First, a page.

Dune driving requires a great deal of nerve and a fair bit of practised skill. Crack it and you feel elated, get it wrong and you risk rolling over. Separating us from the Archaeologists in Germa lay 150 km's of pure dune driving and it was with some trepidation that we entered the first inter dune corridor, mountains of sand to the left and right, firm, flat sand under our wheels. We drove fast following the easy piste, until a time when the dunes petered out and it looked likely we could cross to the next corridor. With no existing track to follow, success would only ever be an inspired guess by the lead driver. Leaving a generous gap between each truck we went into the unknown. With the Tojo ahead safely up to the top, it’s driver gave me the ‘thumbs up’. I selected fourth, low, and booted it. There is a lot of wheel twirling, gear changing and bouncing around as the Land Rover is at one alarming angle, then the other. One minute all you can see is sky, the next, sand. The front bumper hits the sand first on a descent, then you have to steer sharp left, or right, to avoid a soft patch, whilst lining the car up for the next ascent. Beyond that there is more and no time to hesitate, as to get stuck is inconvenient as it can take half an hour to recover. We kept up this frantic pace for about 15 minutes, taking a hand off the steering wheel momentarily, to wipe the sweat onto already encrusted jeans, then with one final descent we were in the next corridor. A quick chat to ensure everyone was okay and we continued.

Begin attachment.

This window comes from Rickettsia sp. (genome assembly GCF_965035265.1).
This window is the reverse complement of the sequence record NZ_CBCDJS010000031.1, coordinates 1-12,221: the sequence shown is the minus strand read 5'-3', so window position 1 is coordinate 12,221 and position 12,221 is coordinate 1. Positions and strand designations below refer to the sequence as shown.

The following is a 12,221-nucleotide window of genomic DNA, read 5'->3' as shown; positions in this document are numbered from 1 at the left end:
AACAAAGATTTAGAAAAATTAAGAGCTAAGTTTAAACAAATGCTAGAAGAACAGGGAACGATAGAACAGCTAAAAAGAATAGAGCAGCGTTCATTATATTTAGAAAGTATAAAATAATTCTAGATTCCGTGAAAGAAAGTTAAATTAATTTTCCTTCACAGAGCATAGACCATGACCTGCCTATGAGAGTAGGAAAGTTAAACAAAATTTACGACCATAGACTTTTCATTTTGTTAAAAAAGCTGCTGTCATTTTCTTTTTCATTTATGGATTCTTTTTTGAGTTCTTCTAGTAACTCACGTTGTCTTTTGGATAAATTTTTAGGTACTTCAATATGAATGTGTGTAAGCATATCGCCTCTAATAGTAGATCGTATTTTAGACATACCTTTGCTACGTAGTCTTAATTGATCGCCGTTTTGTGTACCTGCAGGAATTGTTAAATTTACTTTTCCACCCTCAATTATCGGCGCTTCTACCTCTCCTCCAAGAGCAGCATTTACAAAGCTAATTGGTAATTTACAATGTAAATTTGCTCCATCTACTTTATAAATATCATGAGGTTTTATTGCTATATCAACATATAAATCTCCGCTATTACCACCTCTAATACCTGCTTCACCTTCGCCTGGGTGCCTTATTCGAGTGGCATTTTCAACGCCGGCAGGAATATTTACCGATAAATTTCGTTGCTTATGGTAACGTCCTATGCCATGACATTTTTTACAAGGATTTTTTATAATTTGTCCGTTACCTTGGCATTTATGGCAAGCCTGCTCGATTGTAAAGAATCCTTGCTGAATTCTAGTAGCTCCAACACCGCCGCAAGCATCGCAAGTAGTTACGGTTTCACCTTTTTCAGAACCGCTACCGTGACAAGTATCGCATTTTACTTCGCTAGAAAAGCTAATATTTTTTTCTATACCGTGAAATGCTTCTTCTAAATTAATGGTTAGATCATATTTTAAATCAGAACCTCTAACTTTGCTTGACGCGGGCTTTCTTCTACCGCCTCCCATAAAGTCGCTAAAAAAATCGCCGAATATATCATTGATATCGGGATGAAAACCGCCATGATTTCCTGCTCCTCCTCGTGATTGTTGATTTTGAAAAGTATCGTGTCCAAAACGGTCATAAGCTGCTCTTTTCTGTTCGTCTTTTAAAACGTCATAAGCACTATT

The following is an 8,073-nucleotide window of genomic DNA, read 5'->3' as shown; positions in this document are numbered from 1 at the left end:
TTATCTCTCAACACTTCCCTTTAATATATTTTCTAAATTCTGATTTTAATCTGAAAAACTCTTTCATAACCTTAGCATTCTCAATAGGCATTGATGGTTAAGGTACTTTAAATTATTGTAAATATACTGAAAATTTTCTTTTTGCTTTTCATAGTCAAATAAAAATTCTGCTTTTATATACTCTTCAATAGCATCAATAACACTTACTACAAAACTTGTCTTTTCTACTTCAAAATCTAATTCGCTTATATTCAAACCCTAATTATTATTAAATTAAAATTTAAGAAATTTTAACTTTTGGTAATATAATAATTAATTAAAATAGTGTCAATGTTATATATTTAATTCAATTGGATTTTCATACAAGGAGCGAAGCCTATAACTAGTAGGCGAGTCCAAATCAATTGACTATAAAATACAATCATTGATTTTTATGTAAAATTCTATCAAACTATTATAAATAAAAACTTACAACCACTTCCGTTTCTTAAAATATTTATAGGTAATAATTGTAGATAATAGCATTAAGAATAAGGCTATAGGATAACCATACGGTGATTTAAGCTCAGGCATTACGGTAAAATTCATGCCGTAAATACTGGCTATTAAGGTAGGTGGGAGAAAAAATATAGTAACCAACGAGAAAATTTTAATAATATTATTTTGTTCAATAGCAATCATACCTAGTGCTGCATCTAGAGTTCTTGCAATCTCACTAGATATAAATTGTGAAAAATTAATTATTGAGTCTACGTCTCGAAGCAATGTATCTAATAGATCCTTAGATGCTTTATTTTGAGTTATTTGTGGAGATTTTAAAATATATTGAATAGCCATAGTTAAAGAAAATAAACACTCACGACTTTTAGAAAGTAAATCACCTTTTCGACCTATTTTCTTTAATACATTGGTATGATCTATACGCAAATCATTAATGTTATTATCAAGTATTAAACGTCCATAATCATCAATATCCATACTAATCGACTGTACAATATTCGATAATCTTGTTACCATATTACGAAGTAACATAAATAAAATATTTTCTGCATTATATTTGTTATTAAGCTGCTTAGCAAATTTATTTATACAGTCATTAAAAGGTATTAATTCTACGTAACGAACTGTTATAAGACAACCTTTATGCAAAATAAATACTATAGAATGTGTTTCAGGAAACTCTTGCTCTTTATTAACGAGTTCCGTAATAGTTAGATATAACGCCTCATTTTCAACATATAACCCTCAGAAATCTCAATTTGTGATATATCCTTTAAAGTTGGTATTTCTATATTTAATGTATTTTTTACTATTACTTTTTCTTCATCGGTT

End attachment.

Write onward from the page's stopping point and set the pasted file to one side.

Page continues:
It took us all day to complete the sand sea crossing, with my Land Rover being defeated by just two dunes, too high and too soft. I got as far up as I could then un-spooled the winch cable to pull myself over, hitched to one of the Land Cruisers on the other side. To put things in perspective though, one of the Toyota’s became stuck in a deep hole and I had the satisfaction of winching him out! Pure joy for any Land Rover owner. We rolled into Germa at sunset, looking like a bunch of desperado’s from the Wild West, to be greeted by the Archaeologists, all with big smiles on their faces. They had made an important discovery.

Professor David Mattingly has been studying the Garamantian Civilisation for most of his career and his most recent excavations are based around the ancient Garamantian capital, Germa, in the heart of the Fezzan. This season’s work centred on about 100 tombs spread out over an area of escarpment just outside the existing town. Last season’s work found plenty of skeletal remains and some remarkable dyed fabrics, pottery and artefacts, all dating back about 2000 years. The day of our arrival they had made the most important discovery of David’s career. A naturally mummified body, male and about six feet tall. This was the closest anyone was ever going to get to meeting a Garamantian and only the third mummy to be discovered in Libya, and the best. Over dinner that evening he cautioned us to keep the news to ourselves until the mummy had been carefully removed from it’s resting place and stored in the museum. It was both fragile and vulnerable as there was little that could be done to protect it from the elements, or inquisitive locals.